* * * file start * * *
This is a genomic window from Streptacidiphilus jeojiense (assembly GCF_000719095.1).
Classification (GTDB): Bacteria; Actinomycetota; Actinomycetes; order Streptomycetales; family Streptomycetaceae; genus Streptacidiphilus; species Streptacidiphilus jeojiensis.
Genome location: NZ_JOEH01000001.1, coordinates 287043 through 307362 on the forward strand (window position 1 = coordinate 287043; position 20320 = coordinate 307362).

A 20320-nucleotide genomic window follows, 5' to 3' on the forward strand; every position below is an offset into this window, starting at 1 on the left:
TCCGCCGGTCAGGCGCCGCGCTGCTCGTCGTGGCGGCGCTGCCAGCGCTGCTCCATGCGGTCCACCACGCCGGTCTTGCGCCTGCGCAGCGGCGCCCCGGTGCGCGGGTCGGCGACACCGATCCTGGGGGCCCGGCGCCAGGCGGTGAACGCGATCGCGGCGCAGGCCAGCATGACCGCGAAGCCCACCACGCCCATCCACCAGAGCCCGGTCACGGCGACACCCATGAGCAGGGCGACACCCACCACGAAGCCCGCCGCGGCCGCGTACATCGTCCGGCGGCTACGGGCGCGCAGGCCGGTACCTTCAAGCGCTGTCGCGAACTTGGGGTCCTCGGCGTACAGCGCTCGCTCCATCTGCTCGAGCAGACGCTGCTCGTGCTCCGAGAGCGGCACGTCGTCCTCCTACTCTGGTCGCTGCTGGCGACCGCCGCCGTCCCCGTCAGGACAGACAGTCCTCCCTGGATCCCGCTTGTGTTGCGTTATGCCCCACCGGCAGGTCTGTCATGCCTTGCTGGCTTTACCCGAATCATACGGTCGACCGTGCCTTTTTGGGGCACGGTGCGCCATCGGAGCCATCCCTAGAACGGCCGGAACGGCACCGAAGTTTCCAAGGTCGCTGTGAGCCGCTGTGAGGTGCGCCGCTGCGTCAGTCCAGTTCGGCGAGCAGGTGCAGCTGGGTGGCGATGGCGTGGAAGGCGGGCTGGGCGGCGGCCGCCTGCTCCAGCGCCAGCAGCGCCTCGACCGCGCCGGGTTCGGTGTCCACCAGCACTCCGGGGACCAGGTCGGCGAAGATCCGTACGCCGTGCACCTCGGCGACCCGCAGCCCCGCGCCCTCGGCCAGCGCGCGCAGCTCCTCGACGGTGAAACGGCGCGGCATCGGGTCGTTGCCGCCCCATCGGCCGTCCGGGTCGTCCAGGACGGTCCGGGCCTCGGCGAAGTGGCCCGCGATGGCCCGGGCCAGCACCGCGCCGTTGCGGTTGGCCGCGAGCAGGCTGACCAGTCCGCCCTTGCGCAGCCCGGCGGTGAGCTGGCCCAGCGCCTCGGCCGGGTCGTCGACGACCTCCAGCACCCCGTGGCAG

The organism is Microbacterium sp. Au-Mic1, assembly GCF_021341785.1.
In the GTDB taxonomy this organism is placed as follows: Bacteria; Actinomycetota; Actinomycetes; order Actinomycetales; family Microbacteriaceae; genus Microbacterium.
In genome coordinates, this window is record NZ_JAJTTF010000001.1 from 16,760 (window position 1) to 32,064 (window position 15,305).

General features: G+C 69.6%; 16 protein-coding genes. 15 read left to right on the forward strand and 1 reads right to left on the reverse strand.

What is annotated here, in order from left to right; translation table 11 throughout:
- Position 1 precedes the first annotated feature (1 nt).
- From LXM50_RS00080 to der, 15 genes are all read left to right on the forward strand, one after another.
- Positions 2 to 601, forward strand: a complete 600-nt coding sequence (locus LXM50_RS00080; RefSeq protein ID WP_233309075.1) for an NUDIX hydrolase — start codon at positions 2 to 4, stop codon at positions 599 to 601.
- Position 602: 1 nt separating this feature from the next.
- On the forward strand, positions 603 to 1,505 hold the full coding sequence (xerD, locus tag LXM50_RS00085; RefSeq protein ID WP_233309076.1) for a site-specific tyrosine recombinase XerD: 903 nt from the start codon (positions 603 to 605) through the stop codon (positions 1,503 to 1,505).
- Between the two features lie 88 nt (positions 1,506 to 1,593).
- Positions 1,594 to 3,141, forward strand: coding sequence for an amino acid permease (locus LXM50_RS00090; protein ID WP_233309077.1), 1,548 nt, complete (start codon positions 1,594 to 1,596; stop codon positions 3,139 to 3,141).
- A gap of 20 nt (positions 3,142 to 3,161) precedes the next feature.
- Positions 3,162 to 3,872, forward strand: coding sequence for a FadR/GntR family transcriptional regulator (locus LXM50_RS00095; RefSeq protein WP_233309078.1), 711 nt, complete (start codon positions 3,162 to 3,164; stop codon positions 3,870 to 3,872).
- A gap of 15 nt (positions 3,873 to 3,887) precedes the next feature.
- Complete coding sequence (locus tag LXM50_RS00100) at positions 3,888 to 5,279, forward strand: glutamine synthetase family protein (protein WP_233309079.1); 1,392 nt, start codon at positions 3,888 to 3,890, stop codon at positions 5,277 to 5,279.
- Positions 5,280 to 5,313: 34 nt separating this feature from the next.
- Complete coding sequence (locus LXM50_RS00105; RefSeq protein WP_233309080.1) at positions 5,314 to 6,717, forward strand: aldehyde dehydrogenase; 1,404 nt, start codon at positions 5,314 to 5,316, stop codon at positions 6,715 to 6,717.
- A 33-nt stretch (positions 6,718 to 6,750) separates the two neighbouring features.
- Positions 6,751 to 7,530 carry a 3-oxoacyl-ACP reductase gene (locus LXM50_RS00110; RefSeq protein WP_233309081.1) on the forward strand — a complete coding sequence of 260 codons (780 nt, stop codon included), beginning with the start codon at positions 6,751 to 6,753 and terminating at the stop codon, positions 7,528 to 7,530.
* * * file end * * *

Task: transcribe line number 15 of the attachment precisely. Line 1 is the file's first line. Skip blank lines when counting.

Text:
- On the forward strand, positions 603 to 1,505 hold the full coding sequence (xerD, locus tag LXM50_RS00085; RefSeq protein ID WP_233309076.1) for a site-specific tyrosine recombinase XerD: 903 nt from the start codon (positions 603 to 605) through the stop codon (positions 1,503 to 1,505).